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Urban Sci., Volume 5, Issue 2 (June 2021) – 16 articles

Cover Story (view full-size image): Injuries, including those that impact pedestrians, constitute a major threat to global health. Our >15-year-long field study in Athens, based on the inspection of several hazardous places and analysis of photographical material, provides insight into two major, yet significantly neglected, risk factors for pedestrian injuries: (a) hazardous sidewalks and (b) near-collapse buildings, which are pertinent to the following disease categories: (a) falls-on-the-same-level and (b) struck by building collapse or objects detached from buildings, respectively. Moreover, we provide a narrative comprehensive review of this neglected field. By paralleling a building’s structure with the DNA double-helix, we address a call-for-action advocating that these urban places represent a previously underappreciated determinant of urban and public health (as DNA had been for genetics before the initial [...] Read more.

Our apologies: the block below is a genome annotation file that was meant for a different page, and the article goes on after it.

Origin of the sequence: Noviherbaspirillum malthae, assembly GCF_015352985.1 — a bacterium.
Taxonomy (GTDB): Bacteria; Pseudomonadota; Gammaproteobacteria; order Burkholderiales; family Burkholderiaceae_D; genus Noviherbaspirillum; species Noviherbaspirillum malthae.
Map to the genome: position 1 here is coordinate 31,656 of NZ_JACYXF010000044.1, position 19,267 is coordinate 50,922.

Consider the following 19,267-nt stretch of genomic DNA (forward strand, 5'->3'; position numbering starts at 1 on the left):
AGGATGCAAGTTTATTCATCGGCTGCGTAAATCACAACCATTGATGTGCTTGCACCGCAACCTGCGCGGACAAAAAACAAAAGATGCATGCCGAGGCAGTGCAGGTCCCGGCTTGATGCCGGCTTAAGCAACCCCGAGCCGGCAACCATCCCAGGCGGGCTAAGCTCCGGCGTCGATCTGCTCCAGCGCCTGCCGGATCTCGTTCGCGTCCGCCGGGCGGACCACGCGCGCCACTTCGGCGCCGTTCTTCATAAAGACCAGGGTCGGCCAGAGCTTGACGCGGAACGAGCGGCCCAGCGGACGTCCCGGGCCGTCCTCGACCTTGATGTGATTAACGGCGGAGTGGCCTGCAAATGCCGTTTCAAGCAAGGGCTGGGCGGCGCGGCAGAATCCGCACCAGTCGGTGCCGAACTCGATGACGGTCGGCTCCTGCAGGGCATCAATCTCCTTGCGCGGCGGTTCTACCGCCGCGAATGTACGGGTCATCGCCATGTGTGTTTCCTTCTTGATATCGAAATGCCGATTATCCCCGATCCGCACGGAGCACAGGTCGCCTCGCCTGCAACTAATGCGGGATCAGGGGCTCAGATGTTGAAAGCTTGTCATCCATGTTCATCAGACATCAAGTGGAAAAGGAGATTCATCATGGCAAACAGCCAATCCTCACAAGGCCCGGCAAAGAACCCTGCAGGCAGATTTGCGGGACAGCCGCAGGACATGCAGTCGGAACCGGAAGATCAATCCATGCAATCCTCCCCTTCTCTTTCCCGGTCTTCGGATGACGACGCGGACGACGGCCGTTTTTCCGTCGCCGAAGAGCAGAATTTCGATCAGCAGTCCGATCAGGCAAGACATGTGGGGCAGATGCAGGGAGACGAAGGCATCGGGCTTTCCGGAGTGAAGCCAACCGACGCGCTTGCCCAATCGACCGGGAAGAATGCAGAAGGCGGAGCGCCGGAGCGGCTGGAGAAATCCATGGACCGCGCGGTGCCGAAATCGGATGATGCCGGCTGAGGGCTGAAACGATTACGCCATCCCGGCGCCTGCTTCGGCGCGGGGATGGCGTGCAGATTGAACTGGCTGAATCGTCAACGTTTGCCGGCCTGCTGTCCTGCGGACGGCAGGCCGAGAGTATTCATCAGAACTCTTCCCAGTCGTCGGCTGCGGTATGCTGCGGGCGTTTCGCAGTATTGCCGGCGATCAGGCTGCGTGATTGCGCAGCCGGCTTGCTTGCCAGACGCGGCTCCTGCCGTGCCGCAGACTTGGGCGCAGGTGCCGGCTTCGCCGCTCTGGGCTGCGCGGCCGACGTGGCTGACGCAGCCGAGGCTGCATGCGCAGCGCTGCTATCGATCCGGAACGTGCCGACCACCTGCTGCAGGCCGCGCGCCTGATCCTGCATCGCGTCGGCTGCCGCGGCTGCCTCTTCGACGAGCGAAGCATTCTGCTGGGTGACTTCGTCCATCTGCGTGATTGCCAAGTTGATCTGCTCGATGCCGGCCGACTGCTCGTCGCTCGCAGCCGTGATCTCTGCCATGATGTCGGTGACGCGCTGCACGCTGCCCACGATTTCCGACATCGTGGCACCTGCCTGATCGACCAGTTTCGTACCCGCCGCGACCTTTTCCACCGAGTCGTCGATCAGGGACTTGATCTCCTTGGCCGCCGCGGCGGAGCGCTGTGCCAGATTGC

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Article
Placemaking in Informal Settlements: The Case of France Colony, Islamabad, Pakistan
Urban Sci. 2021, 5(2), 49; https://0-doi-org.brum.beds.ac.uk/10.3390/urbansci5020049 - 20 Jun 2021
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Abstract
This paper provides an alternative perspective on urban informal settlements by analysing them as places of rural remnants, reservoirs of regional cultural heritage, and spaces entailing traditional sustainable elements that are brought to the urban realm by rural migrants. These socio-cultural and spatial [...] Read more.